etfonehm: Hi Barbara, I've heard a horrible rumor that you will be leaving the Globe soon; is this true?
Barbara_Meltz: etfonehm, It's true, I am leaving the Globe, my last day will be 10/17. I'll do one more chat after today on 10/15. Although I won't be writing about parenting for the Globe, I'm hoping to continue to work with parents, including (!!) doing some parent coaching.
Mark_s_Mom__Guest_: Hi Barbara, My son is turning 2 at the end of this month and I am expecting my second child in a few weeks. Can you provide me with any advice for his transition? I am not sure he understands what's happening. Thank you!
Barbara_Meltz: mark's mom, You're right, at such a young age he's not getting too much of what's going on. One way to handle the transition is to get him a doll anhd baby carriage (not the one from Pottery Barn, which was just recalled!), cause that will enable him to imitate and act out a bit. Another is to be honest: tell him, "Babies aren't a lot of fun in the beginning. All they do is sleep, and eat and cry." It's better to err on the side of underselling than over-selling. Make a point each day for you and your husband to have time alone with him, even if it's just a few minutes and label it as your time together, when not even the phone or the baby can take you away from him; maintain his routines and schedules as close to possible what they ahve always been. Be prepared to tolerate angry feelings, from, "I don't want a new baby," to "make this baby go away," by voicing for him the things he can't say: "You wish it was like before, don't you, when you had mommy all to yourself." What will be behind most of the acting out is another thought he can't voice, which is this: "Do you still love me even with this baby? Will you still take care of me?" So pretend he's asking that and tell him explictly: "When the baby is here, I'll love you the same as now," Or, "Even though the baby is here, I still love you the same as always. Mom and dad will take care of you just like always."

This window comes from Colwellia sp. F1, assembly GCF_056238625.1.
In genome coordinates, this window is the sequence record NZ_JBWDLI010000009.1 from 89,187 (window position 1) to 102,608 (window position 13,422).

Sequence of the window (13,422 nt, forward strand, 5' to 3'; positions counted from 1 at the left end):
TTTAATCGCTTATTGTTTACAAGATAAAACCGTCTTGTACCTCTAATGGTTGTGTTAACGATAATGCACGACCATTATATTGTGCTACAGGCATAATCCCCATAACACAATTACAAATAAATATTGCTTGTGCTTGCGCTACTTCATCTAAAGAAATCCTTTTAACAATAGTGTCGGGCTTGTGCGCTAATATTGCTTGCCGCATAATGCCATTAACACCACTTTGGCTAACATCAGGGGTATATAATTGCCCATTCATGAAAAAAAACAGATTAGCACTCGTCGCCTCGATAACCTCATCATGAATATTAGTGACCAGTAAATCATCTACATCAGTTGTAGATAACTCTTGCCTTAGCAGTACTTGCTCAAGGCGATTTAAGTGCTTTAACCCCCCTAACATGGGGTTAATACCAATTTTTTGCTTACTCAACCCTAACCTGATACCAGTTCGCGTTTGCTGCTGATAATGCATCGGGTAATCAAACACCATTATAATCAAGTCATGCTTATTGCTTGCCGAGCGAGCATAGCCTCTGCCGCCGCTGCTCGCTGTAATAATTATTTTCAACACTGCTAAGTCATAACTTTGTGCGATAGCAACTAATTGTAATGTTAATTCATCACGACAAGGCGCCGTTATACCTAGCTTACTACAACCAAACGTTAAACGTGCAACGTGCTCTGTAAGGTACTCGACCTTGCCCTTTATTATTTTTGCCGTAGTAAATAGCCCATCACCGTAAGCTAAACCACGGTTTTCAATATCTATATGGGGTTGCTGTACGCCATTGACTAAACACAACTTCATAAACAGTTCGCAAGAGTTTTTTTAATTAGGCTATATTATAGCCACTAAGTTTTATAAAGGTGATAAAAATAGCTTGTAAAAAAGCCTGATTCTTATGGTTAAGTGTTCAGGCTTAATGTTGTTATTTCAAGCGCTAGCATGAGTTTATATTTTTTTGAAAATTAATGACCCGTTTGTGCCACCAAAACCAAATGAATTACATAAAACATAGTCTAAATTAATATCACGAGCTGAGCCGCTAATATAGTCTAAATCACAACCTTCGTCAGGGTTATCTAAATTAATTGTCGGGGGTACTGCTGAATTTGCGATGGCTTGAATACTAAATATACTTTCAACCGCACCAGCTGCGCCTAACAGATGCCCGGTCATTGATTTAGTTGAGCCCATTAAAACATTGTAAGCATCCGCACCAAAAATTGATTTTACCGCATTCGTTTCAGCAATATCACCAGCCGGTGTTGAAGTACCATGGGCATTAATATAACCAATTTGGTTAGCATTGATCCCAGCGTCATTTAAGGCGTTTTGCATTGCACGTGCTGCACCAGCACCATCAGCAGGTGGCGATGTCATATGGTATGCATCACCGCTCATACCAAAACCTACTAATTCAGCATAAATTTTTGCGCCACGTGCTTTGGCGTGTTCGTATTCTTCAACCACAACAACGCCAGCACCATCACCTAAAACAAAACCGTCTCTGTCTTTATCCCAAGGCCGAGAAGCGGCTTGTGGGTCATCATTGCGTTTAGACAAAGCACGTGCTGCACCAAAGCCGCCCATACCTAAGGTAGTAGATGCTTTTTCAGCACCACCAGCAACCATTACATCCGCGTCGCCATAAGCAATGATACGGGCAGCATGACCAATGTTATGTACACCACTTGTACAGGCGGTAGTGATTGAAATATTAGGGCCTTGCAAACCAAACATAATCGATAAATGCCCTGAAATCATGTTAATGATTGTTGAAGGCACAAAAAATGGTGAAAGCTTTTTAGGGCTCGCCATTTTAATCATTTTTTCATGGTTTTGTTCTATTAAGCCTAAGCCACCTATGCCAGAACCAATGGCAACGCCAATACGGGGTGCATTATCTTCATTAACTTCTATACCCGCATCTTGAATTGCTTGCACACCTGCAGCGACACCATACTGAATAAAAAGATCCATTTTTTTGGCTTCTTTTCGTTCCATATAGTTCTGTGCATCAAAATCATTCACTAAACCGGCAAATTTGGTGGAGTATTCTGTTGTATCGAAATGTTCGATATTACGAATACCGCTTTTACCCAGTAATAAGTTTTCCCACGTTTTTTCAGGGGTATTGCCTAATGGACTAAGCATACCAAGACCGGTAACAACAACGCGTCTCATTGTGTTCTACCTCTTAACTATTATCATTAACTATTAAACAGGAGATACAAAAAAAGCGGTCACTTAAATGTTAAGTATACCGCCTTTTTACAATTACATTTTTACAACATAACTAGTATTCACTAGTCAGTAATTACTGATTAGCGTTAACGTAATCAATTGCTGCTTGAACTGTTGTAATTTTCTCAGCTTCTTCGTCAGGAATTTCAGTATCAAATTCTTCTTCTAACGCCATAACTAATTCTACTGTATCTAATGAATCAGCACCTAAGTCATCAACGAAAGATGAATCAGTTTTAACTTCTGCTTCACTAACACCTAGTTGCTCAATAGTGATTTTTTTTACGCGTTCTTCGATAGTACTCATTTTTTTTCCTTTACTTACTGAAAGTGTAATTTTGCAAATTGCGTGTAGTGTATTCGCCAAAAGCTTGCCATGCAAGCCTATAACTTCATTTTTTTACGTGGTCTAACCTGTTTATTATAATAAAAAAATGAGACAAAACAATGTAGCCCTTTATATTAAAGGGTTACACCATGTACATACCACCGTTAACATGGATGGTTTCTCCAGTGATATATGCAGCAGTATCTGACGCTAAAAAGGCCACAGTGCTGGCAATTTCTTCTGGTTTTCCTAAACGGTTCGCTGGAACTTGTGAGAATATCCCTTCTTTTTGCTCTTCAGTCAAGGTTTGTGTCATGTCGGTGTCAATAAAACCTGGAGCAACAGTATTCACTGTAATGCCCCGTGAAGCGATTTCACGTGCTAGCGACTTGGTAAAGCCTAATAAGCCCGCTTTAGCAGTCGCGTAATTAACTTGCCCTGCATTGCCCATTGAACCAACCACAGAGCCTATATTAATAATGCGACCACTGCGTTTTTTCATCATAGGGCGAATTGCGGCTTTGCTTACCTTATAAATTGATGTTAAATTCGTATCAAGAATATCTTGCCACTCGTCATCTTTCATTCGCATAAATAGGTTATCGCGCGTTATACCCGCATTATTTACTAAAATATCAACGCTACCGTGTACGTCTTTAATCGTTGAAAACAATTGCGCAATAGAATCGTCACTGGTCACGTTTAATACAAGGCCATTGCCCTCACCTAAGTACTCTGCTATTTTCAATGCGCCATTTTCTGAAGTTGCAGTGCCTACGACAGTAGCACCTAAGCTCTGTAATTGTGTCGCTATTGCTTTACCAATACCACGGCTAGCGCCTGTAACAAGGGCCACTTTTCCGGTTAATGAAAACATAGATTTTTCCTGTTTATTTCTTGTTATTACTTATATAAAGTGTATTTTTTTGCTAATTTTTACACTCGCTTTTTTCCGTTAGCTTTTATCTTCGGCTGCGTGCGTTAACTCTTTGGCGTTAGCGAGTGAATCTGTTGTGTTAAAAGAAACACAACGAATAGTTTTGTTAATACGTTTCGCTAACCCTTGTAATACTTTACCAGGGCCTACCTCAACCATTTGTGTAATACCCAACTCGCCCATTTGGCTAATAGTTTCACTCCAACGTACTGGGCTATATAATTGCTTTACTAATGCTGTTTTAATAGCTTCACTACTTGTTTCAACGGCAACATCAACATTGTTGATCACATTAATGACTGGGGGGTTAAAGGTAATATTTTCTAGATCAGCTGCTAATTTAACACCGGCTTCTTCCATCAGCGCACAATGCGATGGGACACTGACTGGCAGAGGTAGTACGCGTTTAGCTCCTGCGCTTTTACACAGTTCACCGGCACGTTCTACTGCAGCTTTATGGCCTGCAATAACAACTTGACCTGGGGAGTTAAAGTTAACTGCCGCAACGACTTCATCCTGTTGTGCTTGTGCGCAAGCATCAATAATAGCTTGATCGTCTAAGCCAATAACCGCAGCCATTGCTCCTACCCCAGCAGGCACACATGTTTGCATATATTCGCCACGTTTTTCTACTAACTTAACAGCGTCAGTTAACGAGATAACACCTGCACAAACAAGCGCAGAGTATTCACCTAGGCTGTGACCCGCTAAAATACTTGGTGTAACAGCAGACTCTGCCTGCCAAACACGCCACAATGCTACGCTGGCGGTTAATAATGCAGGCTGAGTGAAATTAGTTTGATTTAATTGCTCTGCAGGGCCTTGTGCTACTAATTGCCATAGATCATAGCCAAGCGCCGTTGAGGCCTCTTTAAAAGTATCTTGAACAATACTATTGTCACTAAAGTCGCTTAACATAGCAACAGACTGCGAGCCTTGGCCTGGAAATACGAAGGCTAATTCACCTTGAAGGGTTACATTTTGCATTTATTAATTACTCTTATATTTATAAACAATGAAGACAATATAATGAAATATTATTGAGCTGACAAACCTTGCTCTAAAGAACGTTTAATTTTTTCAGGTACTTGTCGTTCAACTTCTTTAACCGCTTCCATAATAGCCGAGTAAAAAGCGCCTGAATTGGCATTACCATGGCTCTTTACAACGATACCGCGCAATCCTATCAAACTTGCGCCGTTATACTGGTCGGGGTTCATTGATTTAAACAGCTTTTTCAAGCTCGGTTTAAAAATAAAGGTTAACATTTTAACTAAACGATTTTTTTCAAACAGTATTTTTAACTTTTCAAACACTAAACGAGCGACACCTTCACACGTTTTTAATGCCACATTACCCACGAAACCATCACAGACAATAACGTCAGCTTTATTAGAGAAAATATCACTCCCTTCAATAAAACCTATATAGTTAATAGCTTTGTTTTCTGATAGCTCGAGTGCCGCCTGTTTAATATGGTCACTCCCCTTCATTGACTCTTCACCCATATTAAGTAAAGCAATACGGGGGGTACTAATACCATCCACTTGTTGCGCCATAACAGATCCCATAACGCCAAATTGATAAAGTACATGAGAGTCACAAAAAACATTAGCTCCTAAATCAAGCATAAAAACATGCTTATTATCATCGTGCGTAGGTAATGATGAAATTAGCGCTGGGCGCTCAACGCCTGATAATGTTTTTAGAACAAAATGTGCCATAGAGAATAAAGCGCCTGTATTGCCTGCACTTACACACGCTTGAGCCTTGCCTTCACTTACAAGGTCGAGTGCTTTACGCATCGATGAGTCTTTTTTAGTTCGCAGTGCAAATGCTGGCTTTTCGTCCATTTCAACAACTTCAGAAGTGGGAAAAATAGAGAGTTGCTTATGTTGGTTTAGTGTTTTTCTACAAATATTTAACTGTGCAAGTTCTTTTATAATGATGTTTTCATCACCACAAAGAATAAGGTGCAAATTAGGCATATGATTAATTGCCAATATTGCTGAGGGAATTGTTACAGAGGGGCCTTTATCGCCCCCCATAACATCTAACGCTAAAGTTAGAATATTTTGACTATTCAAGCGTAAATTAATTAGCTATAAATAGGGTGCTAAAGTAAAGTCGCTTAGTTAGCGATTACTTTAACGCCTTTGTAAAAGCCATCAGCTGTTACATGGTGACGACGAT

MomToE__Guest_: Ooops! I wondered if you had any resources to suggest about raising only children. We have not been able to have another child and I really wanted my daughter to have a sibling(I have 6 siblings) I read that you have a son. Any tips? This is all a new way of thinking for me....
Barbara_Meltz: Momtobe, Yes, I have one child, a son who's turning 20, I still can't believe that even as I type it. The best advice I ever received (as I was writing a column about raising only one) was this: parent the same as if you had more than one. While having one is in many ways a blessing (you have more energy, resources and love to lavish on just one), it can also be a curse, meaning if you give him all your attention, it can be smothering; if you give him an inappropriate portion of your resources, he can be spoiled rotten. You get my point. I'm happy to send yuou some of the columns I've written over the years about raising one child; email me after the chat, meltz@globe.com